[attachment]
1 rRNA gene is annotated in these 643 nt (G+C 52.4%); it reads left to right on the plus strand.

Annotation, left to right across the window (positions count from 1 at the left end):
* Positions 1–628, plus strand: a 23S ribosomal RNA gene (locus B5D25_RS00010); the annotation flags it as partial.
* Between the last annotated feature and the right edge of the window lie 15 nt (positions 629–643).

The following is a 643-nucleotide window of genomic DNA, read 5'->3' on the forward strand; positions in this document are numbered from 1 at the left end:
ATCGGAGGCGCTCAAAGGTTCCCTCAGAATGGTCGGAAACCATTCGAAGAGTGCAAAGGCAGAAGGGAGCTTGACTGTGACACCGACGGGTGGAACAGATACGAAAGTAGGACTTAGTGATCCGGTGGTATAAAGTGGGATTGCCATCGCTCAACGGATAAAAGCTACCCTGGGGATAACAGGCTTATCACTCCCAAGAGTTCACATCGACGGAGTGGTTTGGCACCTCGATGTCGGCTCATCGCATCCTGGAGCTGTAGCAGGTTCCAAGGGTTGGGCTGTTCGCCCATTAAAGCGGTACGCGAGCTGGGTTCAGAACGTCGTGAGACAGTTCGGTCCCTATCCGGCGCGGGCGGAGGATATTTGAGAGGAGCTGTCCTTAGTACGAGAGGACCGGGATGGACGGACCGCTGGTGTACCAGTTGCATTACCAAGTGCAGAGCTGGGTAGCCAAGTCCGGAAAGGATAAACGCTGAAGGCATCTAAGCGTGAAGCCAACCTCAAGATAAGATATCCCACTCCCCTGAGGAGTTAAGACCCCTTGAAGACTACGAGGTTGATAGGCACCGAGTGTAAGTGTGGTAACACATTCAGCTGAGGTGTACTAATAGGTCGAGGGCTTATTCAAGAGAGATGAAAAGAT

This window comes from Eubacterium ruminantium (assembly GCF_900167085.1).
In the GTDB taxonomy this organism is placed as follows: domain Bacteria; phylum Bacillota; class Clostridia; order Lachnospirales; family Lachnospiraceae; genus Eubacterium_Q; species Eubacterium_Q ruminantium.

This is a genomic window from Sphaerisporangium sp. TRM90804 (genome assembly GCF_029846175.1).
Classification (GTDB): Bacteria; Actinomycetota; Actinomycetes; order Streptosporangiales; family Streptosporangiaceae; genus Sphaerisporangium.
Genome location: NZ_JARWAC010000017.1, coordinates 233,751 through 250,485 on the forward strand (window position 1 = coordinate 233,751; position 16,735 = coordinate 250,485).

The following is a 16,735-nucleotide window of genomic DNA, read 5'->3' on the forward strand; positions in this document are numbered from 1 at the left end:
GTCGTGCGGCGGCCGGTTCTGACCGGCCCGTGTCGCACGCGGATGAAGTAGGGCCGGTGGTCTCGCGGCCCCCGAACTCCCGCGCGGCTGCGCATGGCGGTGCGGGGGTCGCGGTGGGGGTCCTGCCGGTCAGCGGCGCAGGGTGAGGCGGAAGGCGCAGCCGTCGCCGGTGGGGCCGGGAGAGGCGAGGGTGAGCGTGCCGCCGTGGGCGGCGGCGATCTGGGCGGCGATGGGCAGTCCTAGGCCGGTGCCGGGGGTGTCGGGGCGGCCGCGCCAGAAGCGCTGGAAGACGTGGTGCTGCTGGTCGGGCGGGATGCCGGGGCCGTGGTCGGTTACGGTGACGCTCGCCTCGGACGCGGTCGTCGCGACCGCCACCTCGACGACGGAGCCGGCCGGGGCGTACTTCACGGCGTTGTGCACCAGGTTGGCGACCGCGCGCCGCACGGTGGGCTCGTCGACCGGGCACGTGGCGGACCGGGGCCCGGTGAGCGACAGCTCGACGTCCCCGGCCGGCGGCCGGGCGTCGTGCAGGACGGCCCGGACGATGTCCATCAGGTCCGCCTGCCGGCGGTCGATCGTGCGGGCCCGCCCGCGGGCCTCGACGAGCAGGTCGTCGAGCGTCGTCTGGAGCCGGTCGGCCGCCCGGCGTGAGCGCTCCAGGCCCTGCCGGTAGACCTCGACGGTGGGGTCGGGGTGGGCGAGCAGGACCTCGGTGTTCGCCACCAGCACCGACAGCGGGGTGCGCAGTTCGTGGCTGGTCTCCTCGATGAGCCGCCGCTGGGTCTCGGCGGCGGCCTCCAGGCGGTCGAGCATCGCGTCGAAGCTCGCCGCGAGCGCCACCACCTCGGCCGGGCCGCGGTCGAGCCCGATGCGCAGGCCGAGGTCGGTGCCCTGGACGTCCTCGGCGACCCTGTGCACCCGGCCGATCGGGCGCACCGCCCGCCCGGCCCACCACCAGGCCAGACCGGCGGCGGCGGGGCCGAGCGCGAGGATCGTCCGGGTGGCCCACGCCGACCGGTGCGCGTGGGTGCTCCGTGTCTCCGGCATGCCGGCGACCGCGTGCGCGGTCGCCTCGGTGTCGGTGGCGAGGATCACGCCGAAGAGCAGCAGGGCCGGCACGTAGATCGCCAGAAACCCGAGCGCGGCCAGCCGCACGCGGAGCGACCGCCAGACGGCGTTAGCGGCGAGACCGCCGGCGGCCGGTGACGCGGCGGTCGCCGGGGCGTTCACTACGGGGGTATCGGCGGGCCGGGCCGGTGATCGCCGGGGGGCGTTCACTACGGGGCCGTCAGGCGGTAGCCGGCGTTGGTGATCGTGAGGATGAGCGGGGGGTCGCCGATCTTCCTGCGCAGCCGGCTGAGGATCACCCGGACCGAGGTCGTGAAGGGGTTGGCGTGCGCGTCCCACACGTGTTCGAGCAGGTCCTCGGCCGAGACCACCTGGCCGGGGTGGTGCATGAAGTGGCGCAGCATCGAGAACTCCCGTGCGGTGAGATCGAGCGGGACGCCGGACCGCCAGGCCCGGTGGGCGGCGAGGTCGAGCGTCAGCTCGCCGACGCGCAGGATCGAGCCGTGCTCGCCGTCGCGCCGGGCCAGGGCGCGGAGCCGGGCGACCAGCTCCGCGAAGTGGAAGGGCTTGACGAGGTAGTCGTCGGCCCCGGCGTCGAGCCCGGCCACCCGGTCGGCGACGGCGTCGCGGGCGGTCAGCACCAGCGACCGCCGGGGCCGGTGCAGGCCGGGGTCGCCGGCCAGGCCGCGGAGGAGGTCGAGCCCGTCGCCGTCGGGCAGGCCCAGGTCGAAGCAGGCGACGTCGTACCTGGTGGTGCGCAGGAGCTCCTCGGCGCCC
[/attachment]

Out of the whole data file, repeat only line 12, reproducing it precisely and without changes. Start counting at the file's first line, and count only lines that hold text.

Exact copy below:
The following is a 16,735-nucleotide window of genomic DNA, read 5'->3' on the forward strand; positions in this document are numbered from 1 at the left end: